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Differential Translocation of Host Cellular Materials into the Chlamydia trachomatis Inclusion Lumen during Chemical Fixation.

Kokes M, Valdivia RH - PLoS ONE (2015)

Bottom Line: However, we see little evidence of intraluminal localization of these organelles in live inclusions.These intra-inclusion ER elements resist a variety of post-fixation manipulations and are detectable via immunofluorescence microscopy.Finally, we find similar structures within the pathogenic vacuole of Coxiella burnetti infected cells, suggesting that fixation-induced translocation of cellular materials may occur into the vacuole of a range of intracellular pathogens.

View Article: PubMed Central - PubMed

Affiliation: Department of Molecular Genetics and Microbiology and Center for the Genomics of Microbial Systems, Duke University Medical Center, Durham, North Carolina, United States of America.

ABSTRACT
Chlamydia trachomatis manipulates host cellular pathways to ensure its proliferation and survival. Translocation of host materials into the pathogenic vacuole (termed 'inclusion') may facilitate nutrient acquisition and various organelles have been observed within the inclusion, including lipid droplets, peroxisomes, multivesicular body components, and membranes of the endoplasmic reticulum (ER). However, few of these processes have been documented in living cells. Here, we survey the localization of a broad panel of subcellular elements and find ER, mitochondria, and inclusion membranes within the inclusion lumen of fixed cells. However, we see little evidence of intraluminal localization of these organelles in live inclusions. Using time-lapse video microscopy we document ER marker translocation into the inclusion lumen during chemical fixation. These intra-inclusion ER elements resist a variety of post-fixation manipulations and are detectable via immunofluorescence microscopy. We speculate that the localization of a subset of organelles may be exaggerated during fixation. Finally, we find similar structures within the pathogenic vacuole of Coxiella burnetti infected cells, suggesting that fixation-induced translocation of cellular materials may occur into the vacuole of a range of intracellular pathogens.

No MeSH data available.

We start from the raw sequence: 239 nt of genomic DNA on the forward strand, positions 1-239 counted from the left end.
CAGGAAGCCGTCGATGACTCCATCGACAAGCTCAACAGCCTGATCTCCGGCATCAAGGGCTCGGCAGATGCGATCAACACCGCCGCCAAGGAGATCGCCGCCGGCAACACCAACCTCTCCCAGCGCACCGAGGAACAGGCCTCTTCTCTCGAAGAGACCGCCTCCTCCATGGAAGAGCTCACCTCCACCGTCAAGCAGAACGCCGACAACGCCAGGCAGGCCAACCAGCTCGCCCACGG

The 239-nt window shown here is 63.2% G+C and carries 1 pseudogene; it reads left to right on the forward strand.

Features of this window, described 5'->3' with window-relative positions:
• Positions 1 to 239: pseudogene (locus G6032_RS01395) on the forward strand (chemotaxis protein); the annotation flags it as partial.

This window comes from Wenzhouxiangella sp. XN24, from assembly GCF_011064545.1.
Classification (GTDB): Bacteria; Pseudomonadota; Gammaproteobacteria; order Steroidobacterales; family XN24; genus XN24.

Related in: MedlinePlus

ER-RFP translocates into the inclusion lumen during chemical fixation.HeLa cells were infected with C. trachomatis LGV L2 and transfected with ER-RFP. At 30 hpi, living cells were placed in 4% paraformaldehyde and imaged over time with a laser scanning confocal microscope. Note the genesis of ER-RFP blebs into the inclusions lumen (cyan arrowheads) during fixation. See S7 Movie for a time-lapse video including more cells in a larger field of view. N marks the nuclei. Scale bar represents 10 μm.
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pone.0139153.g003: ER-RFP translocates into the inclusion lumen during chemical fixation.HeLa cells were infected with C. trachomatis LGV L2 and transfected with ER-RFP. At 30 hpi, living cells were placed in 4% paraformaldehyde and imaged over time with a laser scanning confocal microscope. Note the genesis of ER-RFP blebs into the inclusions lumen (cyan arrowheads) during fixation. See S7 Movie for a time-lapse video including more cells in a larger field of view. N marks the nuclei. Scale bar represents 10 μm.

Mentions: Because of the differences in ER localization patterns between living and fixed cells, we considered the possibility that the process of fixation exaggerates the degree of translocation of this organelle into the inclusion lumen. To test this, we used laser scanning confocal microscopy on living infected cells to monitor changes to ER-RFP localization during paraformaldehyde fixation (Fig 3 and S7 Movie). Within minutes of the addition of fixative, we observed the formation of blebs of ER-RFP material expanding into the inclusion lumen. These blebs appeared at random sites along the inclusion periphery and enlarged over time as new sites of inward blebbing (Fig 3, arrowheads) emerged. Many blebs remained attached to the inclusion edge but some appeared to detach into the center of the inclusion. By ten minutes, most new ER blebbing and expansion had stopped and existing structures varied in fluorescence intensity. We also noted the formation of a few smaller and less distinct bleb-like aggregates of ER-RFP in other areas of the cell, mostly at cell edges. These findings demonstrate that chemical fixation can induce a dramatic translocation of ER material into the inclusion lumen.